LAPEL, Indiana -- Neighbors are upset about a project they say should be a nice, new place for kids in their town to play ball.
CBS4 Problem Solvers talked to multiple people who live on 5th Street in Lapel, who all said they're concerned about the project behind their homes.
The town of Lapel is building a park, with four diamonds for baseball and softball, thanks to a $200,000 grant from the Indiana Department of Natural Resources. Right now, that park is only partly built, and neighbors say in the spring, it caused their properties to flood.
"I knew that someday this was going to happen," homeowner Jay Deloughery said.
Deloughery and others say they believe the drainage was not engineered properly, and erosion has already become visible.
CBS4 Problem Solvers found it difficult to get information about the project. Multiple town officials said they were not worried about the drainage, and that the project manager would address it in the fall. Each also said they believed this spring's rainfall was unprecedented and flooding could not have been prevented.
Homeowner Keith Cox, though, said in his 25 years on the street, he has never seen this kind of flooding.
"It fills up the retention pond here, and then there's no where to go," Cox said.
Town council president Michael Cates sent CBS4 Problem Solvers a written statement:
"I'd like to start off by saying that I'm disappointed that no one attended a Town meeting or Park board meeting to express their concerns before reaching out to media. If they had attended a Town council meeting they would have known that we are monitoring the park for any flooding that may occur. The rain amounts we had the past few weeks were record breaking and I feel like as a hole [sic] the park drained very well. If there is an issue in the future the town will be sure to address it. I'm actually very excited for this park to be finished and watch the kids enjoy it! It is always my wish to make sure all residents in Lapel are happy, although sometimes that just isn't possible."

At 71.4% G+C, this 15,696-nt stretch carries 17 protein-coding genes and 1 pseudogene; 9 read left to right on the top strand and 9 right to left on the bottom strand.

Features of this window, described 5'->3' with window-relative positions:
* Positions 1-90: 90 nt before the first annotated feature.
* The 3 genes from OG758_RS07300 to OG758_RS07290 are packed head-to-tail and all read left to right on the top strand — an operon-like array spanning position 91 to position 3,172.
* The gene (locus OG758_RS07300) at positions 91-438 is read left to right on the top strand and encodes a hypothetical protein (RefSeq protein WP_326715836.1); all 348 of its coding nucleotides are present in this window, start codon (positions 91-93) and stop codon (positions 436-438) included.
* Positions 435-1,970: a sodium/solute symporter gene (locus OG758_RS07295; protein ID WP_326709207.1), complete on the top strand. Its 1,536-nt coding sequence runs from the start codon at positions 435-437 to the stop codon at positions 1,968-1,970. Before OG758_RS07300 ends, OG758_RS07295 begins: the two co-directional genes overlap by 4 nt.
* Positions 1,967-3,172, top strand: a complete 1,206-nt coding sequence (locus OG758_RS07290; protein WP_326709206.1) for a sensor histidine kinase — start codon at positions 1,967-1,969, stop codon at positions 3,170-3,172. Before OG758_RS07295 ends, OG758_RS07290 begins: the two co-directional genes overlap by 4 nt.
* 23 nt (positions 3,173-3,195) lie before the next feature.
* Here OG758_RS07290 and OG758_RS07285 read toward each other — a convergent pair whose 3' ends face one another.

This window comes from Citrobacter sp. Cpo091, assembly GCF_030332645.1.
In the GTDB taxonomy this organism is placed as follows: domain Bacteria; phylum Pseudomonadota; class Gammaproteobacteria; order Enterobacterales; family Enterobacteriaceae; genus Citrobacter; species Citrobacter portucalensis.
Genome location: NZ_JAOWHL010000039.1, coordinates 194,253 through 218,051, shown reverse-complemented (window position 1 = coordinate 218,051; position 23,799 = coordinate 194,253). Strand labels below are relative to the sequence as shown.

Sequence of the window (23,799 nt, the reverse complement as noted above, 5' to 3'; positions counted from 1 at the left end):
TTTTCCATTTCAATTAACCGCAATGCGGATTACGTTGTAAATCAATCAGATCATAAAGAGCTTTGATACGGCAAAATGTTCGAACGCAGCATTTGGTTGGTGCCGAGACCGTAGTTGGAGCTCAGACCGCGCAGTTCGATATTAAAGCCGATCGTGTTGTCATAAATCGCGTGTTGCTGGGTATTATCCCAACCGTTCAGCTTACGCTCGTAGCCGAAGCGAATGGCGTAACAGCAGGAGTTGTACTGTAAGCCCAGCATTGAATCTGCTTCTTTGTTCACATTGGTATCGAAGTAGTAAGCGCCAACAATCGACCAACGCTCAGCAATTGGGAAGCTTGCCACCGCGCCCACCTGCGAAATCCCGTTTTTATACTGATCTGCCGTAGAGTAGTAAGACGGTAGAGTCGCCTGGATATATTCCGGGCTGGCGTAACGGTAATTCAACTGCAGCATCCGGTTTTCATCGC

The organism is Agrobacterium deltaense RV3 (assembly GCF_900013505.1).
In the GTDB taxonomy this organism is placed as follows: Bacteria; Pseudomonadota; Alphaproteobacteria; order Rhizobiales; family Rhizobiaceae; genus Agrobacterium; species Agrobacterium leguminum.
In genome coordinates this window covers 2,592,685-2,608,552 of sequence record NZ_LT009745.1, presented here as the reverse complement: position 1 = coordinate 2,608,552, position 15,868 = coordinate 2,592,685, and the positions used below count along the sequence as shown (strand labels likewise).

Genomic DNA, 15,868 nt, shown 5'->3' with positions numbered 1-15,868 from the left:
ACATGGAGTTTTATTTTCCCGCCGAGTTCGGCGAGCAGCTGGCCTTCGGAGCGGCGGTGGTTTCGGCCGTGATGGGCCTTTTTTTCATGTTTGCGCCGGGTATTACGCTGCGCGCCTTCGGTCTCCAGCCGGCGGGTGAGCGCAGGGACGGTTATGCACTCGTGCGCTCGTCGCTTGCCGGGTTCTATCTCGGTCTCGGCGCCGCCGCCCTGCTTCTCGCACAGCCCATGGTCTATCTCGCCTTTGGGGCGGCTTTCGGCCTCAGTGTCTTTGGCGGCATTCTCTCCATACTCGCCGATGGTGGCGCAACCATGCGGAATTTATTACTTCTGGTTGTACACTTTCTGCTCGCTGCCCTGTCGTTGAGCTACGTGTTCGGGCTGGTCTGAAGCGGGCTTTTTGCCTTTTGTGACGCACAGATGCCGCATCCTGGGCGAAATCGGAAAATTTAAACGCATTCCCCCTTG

Deloughery and Cox said neighbors were never alerted to meetings about the project, and they showed up to later council meetings to express their concerns. They also said the park has been constructed slowly, and it has already taken almost two years to get to the current point, which is far from finished.
An Indiana DNR spokesperson told CBS4 Problem Solvers the department did review and approve plans for parking, a playground, the fields, and a concession stand/bathroom at the park. The Madison County drainage board signed off on the overall project and drainage.
The spokesperson said DNR had talked to neighbors about working with the project manager to find a solution to any flooding.